Conceived in 2014, Singapore’s National Health IT Masterplan is coming to fruition, with key projects such as the National Electronic Health Record (NEHR) system already in place.
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This was revealed by Singapore’s health minister Gan Kim Yong earlier this week at the opening of the National Health IT Summit, a gathering of top medical and IT practitioners in the city-state.
The progress of the masterplan is laudable, given that it normally takes a more than a few years to rally an entire industry together on a single mission to harness IT to improve patient care and medical outcomes.
It also helps that Singapore’s healthcare sector is dominated by public healthcare clusters operated by a handful of government-linked service providers, making it easier to tackle challenges such ensuring the portability of healthcare records across otherwise disparate IT systems.
Indeed, the NEHR – and more importantly, the healthcare data it holds – is key to Singapore’s efforts to take its affordable, world-class healthcare system to the next level.
Besides giving physicians a “single version of truth” on each patient’s health condition (thus enabling better care), the NEHR’s repository of medical information is a gold mine for uncovering treatments for medical conditions that affect Singaporeans.
The Singapore National Eye Centre, for one, has started looking into the dropout rates for the use of glaucoma medications among Singapore patients, which could in turn lead to further investigations on the efficacy of those medications.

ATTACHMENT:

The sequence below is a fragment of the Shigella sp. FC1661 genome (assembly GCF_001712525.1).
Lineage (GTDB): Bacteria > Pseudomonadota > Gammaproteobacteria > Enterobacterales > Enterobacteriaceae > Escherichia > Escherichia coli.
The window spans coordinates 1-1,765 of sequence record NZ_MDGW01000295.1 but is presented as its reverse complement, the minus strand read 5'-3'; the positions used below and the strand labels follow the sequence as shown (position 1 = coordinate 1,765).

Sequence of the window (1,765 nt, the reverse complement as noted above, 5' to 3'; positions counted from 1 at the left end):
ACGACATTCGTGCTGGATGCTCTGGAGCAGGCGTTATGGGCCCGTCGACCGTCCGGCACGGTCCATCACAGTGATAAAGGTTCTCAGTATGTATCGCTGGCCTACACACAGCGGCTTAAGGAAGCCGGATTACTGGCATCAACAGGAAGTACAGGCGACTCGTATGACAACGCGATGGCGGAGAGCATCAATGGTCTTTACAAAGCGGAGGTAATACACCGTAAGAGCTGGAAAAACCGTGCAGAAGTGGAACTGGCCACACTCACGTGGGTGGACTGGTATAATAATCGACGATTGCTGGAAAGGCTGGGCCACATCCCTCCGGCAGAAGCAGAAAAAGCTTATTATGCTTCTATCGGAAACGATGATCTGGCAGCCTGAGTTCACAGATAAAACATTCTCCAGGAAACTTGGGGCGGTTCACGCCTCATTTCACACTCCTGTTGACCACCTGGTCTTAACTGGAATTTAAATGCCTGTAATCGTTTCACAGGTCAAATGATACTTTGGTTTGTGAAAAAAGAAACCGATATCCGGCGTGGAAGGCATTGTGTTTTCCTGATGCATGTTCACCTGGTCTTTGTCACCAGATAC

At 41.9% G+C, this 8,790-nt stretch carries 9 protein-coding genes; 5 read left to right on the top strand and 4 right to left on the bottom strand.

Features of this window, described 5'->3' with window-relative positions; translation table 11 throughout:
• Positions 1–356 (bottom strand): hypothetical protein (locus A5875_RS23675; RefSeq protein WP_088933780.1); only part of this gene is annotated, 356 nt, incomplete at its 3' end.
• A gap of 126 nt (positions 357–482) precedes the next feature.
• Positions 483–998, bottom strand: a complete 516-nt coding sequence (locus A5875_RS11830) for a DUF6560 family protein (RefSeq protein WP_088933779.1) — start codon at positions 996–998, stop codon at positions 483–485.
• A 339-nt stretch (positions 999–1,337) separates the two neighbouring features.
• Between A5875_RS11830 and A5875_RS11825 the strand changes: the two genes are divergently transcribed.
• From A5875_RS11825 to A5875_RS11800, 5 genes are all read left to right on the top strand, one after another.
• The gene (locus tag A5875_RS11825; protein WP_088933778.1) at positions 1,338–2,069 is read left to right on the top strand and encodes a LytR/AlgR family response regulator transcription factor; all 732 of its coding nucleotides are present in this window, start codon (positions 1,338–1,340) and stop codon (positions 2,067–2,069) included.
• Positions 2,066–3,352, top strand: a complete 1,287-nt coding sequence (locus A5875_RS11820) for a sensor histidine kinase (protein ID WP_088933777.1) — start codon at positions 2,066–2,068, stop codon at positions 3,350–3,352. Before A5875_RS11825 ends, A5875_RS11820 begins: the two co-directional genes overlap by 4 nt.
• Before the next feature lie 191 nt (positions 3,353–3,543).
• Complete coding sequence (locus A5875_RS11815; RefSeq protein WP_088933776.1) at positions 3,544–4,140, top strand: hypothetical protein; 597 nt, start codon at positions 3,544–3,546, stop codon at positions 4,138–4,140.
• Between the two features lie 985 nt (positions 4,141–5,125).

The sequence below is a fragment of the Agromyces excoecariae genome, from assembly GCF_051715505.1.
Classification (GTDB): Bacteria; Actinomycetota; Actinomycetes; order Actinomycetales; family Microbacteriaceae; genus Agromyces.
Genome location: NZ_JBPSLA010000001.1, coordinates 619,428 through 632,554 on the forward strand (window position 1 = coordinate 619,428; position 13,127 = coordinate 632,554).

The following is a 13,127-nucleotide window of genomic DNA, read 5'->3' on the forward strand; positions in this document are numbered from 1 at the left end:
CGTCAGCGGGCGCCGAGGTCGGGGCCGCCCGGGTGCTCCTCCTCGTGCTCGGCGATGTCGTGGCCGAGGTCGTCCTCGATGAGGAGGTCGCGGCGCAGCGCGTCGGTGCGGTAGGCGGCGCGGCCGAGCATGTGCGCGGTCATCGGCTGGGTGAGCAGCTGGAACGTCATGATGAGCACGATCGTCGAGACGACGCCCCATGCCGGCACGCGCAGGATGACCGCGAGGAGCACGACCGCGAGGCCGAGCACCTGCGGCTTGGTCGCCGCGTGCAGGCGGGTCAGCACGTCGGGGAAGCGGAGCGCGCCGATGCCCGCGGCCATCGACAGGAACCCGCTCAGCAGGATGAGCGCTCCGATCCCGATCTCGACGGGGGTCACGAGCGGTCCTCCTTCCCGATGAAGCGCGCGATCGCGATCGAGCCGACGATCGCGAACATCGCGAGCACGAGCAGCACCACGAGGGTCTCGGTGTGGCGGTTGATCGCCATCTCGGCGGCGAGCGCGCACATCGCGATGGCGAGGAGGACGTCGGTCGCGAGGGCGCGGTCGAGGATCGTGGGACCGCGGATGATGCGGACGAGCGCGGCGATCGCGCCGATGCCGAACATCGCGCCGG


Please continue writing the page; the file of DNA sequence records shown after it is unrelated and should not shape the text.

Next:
The National University Hospital System has also successfully made use of data to improve clinical practices, leading to a significant reduction in the number of patients requiring blood transfusions after a knee replacement surgery.
Another notable development in Singapore’s healthcare IT landscape is the use of robots to care for patients.
Prototypes of are currently being developed and could ease the manpower crunch that has been plaguing Singapore’s healthcare industry for years. While most people don’t expect robots to replace nurses, they could help with tasks like administering medications (thus eliminating human errors) and lifting heavy patients.
The Singapore government’s pragmatic approach in harnessing technology has always stood out for its laser focus on execution and outcomes, even if it means losing political brownie points from those displaced by technology disruptions.
As Gan said in his address: “Disruptions are often painful, but if the disruptions have the potential to bring about meaningful benefits to patients and their families, and to our healthcare system, we must not be afraid to allow them to take place. Better still, we should disrupt ourselves proactively before we are forced to do so”.